Dorsey also believes that bitcoin mining “needs to be more efficient and that “clean and efficient energy use” would be undoubtedly beneficial to the digital currency in the long run.

Dorsey ended the thread by saying that a “technical investigation would be undertaken by a Square team led by Jesse Dorogusker, Square’s hardware lead. If successful, this initiative would be another of Square’s bitcoin focused projects which includes a Bitcoin hardware wallet.


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Financial Leaders from G7 Release Guidelines for Central Bank Digital Currency



Source: World Atlas

At a meeting that was held in Washington, yesterday, October 13, G7 leaders discussed central bank digital currency and endorsed 13 public policy principles with regards to their implementation. The financial leaders from G7 agreed that CBDCs would complement cash and should not be detrimental to the monetary system. The G7 leaders have been discussing CBDCs this week concluding that they should do no harm and meet rigorous standards.

It should be noted that G7 includes finance leaders in advanced economic nations comprising of Canada, France, Germany, Italy, Japan, the U.S and the U.K. the G7 leaders make it mandatory that any newly launched CBDC should not harm the central bank’s ability to perform its duty of maintaining financial stability. In a joint statement by the G7 finance ministers and central bankers, they said that, 

“Strong international coordination and cooperation on these issues help to ensure that public and private sector innovation will deliver domestic and cross-border benefits while being safe for users and the wider financial system.” 

The joint statement further states that CBDCs are complements to cash and could serve as a liquid or safe settlement assets with an added advantage of anchoring existing payment systems. CBDCs issuance should be entrenched in a long-standing public commitment to transparency, rule of law, and sound economic governance. The statement added at CBDCs must be so efficient that they are fully interoperable on a cross-border basis.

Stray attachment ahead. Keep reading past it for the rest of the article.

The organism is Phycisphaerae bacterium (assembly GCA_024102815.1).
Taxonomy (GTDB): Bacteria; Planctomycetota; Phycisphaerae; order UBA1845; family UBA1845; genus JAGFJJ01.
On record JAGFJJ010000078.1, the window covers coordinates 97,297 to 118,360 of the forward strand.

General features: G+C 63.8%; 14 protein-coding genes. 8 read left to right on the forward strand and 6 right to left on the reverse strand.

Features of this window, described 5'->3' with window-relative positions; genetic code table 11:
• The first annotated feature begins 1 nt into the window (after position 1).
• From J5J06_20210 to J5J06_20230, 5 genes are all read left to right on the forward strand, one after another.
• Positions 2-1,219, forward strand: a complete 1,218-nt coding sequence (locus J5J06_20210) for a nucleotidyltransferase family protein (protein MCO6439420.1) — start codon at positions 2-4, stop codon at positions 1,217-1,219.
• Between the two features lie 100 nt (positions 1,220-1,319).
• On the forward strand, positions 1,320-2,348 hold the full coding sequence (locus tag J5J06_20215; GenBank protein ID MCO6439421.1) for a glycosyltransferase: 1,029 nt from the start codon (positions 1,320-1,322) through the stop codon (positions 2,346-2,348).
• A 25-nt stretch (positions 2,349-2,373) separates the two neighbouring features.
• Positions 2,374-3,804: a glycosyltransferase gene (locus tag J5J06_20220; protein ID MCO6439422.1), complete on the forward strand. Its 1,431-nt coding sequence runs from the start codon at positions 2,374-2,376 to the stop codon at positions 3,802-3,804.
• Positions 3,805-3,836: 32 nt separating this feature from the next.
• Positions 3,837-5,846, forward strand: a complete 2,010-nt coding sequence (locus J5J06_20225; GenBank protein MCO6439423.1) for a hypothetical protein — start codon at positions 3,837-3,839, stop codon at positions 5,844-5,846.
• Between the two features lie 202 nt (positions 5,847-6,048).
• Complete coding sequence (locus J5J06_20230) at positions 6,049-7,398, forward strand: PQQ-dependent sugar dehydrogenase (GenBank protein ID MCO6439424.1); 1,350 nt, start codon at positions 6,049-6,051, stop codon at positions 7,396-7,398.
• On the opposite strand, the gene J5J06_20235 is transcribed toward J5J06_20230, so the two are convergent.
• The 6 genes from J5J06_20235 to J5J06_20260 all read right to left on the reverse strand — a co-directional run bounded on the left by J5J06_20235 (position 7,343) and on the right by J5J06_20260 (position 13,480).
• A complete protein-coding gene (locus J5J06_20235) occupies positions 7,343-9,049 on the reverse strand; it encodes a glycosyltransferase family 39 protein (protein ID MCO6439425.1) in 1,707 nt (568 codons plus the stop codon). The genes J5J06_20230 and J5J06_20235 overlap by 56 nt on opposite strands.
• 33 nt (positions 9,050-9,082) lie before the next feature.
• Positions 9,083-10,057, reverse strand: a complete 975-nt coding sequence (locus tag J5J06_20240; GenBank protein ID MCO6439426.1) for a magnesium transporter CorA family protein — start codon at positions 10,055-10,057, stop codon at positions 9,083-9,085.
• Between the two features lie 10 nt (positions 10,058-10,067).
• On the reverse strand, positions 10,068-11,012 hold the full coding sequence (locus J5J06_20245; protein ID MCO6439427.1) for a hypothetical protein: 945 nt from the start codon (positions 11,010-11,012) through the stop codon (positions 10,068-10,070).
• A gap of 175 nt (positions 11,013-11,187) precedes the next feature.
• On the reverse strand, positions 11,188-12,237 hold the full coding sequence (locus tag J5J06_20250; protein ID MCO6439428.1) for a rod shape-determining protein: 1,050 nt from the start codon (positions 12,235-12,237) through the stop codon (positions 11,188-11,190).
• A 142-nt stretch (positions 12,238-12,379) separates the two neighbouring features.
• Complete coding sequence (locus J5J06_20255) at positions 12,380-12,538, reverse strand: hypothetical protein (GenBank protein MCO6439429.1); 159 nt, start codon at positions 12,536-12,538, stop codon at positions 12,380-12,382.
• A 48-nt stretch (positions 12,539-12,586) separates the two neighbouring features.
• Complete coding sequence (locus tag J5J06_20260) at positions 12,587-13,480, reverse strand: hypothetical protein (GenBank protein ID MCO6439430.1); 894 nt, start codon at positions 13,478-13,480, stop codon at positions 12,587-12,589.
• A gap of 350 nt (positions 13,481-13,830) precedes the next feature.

The G7 leaders agreed that they had a duty to minimize the incidence of ‘harmful spillovers to the international monetary and financial system” 

The G7 statement reiterated a similar statement earlier made by G20 that no global stablecoin project should begin operation until such a token has addressed legal, regulatory and oversight requirements. 

Countries like China and Nigeria are ahead of the pack with regards to the adoption of digital Yuan and Naira respectively. China’s crackdown on cryptocurrency may be a step forward for the country’s plan to promote its digital Yuan. Nigeria, on the other hand, postponed the launch of its eNaira in deference to the 61st anniversary of Nigerian independence on Oct 1. 

However, countries like the US and the UK are dragging their foot with regards to the introduction of CBDCs to their financial system. There are insinuations that America is in danger of being left behind technologically and financially if it doesn’t get serious with the implementation of CBDC in its financial system.